Marius Bakke (thanks for using
Haunt btw!) about
guix shell hit the orange website front page recently. I left a comment
to the effect of “hell yeah I use it for all my projects!” and someone
asked me for an example of what I do. I sent them some links but I
thought hey, this could be a blog post and I haven't written one of
those in years!
The tl;dr is that Guix is a fantastic developer productivity tool that can easily automate development environment creation and pre-release build testing and you should give it a try but if you like what you already use then that's fine, too.
There's gotta be a better way!
This is the “Are you tired of this?” part of the infomercial. Read the next few paragraphs and picture me, in black and white, struggling to hold a large stack of boxes, all labeled “software.” I continue struggling to balance the boxes as you read. When you've reached the last paragraph of the section, I fall over, the boxes land on top of me and all over the floor, I'm covered in spaghetti, and in an exasperated voice I shout “There's gotta be a better way!”
When setting up a new computer for software development, I want to go
git clone to
make in as little time as possible (adjust that
for your VCS and build system of choice.) In the old days, this meant
manually installing the dependencies through the distro package
manager. If things are organized, the project README will have a list
of what is needed and it's not so bad. If things are less organized,
it's a cycle of installing packages and running
whatever until it succeeds. Hopefully none of the dependencies are
too new to be found in the distro. And when working on multiple
projects, hopefully there's no conflicts between the dependencies
required for each of them, because your development environment is the
entire system and there's no way to isolate different projects from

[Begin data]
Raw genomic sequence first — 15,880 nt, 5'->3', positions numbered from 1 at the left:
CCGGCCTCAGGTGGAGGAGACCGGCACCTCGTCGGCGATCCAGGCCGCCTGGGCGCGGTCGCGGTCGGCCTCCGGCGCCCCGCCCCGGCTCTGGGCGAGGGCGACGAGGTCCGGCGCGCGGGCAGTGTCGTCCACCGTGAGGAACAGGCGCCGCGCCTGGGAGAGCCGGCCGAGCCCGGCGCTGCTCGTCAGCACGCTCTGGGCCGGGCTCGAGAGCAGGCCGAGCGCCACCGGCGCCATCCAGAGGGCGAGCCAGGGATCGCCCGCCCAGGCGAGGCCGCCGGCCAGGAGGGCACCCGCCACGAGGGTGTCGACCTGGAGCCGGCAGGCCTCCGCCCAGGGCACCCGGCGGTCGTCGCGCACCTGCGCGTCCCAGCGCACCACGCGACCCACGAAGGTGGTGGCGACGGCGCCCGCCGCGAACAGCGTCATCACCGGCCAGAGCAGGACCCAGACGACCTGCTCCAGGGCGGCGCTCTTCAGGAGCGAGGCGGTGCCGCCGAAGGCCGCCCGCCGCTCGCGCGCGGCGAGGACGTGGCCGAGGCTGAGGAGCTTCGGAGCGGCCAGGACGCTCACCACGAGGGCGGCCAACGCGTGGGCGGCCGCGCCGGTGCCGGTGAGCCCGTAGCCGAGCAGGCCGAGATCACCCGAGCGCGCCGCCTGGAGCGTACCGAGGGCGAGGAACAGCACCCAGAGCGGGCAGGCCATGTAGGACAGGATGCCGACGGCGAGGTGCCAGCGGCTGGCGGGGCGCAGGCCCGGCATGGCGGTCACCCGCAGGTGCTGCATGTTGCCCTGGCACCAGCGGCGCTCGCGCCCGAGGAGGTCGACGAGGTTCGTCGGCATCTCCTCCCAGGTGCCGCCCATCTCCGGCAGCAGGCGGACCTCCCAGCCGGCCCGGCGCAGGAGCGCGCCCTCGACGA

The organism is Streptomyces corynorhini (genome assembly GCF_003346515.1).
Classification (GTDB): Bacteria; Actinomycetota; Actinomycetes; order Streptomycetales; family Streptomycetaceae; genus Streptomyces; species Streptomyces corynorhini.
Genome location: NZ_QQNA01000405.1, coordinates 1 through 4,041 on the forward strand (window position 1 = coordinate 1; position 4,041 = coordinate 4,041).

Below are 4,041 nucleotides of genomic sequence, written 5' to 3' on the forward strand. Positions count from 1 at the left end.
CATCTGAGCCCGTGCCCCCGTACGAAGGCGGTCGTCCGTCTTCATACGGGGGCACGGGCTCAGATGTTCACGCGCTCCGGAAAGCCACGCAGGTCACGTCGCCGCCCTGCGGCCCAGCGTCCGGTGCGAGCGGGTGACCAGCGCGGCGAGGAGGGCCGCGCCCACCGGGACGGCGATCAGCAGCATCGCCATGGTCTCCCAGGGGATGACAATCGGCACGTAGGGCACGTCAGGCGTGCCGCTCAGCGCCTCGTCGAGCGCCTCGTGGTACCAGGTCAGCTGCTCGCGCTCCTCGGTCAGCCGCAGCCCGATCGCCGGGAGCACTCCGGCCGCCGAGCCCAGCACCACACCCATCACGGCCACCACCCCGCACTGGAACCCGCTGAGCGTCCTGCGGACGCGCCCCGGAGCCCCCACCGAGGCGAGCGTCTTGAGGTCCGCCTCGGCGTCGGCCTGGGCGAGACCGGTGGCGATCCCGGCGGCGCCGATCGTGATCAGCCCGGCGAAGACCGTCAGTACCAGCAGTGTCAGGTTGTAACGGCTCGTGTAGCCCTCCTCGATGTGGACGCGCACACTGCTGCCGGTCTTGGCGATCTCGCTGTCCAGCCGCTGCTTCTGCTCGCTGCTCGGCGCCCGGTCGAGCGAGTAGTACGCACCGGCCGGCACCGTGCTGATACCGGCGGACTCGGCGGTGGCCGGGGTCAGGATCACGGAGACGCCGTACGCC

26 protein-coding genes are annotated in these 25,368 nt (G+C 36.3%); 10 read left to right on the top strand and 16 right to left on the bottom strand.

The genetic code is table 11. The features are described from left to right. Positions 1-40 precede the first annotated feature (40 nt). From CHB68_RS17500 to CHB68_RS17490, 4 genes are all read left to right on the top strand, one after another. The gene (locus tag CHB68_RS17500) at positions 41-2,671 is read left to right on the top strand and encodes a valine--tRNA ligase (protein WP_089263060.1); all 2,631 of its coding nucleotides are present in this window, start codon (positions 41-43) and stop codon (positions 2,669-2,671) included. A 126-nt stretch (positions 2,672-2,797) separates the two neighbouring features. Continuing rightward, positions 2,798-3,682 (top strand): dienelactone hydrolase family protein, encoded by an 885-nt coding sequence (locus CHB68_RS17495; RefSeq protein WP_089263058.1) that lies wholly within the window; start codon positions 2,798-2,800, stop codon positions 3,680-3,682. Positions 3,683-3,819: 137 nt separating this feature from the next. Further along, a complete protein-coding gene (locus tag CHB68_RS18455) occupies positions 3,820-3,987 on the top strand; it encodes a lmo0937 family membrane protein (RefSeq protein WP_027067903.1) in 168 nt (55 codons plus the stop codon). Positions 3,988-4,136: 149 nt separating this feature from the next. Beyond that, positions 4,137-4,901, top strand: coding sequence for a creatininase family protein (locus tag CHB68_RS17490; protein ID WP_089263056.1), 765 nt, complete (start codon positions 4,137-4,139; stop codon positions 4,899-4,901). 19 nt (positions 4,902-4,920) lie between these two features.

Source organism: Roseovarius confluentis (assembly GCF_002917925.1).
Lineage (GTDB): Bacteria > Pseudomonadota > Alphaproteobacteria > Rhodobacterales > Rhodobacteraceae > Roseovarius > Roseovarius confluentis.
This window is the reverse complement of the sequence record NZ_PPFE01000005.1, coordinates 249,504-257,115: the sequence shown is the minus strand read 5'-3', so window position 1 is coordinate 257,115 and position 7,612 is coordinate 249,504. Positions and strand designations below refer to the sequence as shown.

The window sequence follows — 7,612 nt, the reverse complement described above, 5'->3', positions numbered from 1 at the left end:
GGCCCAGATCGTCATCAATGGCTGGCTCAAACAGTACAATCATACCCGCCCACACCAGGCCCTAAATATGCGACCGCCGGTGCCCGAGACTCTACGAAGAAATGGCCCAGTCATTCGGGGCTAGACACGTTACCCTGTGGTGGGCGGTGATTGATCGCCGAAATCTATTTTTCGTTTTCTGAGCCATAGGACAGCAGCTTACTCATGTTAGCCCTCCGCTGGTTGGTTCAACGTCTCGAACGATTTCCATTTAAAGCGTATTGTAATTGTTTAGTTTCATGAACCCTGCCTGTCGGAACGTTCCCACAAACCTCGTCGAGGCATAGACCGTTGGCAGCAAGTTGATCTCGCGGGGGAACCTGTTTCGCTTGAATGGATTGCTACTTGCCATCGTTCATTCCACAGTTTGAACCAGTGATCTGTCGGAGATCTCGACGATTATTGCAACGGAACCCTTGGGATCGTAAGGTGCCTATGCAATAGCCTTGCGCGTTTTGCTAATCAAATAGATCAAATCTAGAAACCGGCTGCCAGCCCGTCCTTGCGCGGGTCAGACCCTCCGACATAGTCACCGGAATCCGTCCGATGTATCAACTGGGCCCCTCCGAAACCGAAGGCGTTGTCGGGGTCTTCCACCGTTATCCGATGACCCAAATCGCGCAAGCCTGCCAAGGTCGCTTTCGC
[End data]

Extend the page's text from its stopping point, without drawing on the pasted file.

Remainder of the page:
Of course, different programming languages provide their own sets of tools for managing multiple projects. Python has virtualenv, Ruby has rvm and bundler, Node has nvm and npm, etc. But their domain is restricted to only the dependencies for that language and their runtimes. A system package manager is needed to bootstrap their use.
Nowadays it's “just use Docker.” Docker's take is that all this package management stuff is just too complicated. Instead, just create a disk image per project that encapsulates this hodgepodge of package managers and bespoke, artisinal, small-batch builds that gets run in isolation via Linux namespace magic. It works, of course, but I think Dockerfiles are clunky and the rather extreme level of isolation is usually unnecessary and makes things overly complicated for projects that need to interact with, say, the windowing system of the host computer. A lot of people are happy with Docker, though. Maybe you are, too. That's fine!
What I really want to say is “Computer, provision a development environment containing Guile 3, SDL2, make, and texinfo!” and have Majel Barrett-Roddenberry tell me that all of those things have been made available to me on my host system. No container, no virtual machine. It shouldn't matter if I have Guile 2 installed system-wide, Guile 3 should still be what's used in the context of the project. This is how Guix works and it's very good and cool and I'm going to tell you all about how I use it.
Two easy payments and one complicated payment
Guix is a general-purpose package manager that can be used on top of
any distro and also it is a distro. I use it both on Ubuntu and as
a standalone distro. It takes a few minutes to install on top of an
but once it's there the magic begins. Software installed with Guix is
not installed globally (
/usr), which allows it to act like a
virtualenv for everything. Guix provides the guix
tool for creating temporary environments with an arbitrary set of
Let's start with a real world example. Here's how to build Guile's SDL2 bindings from a Git checkout using Guix: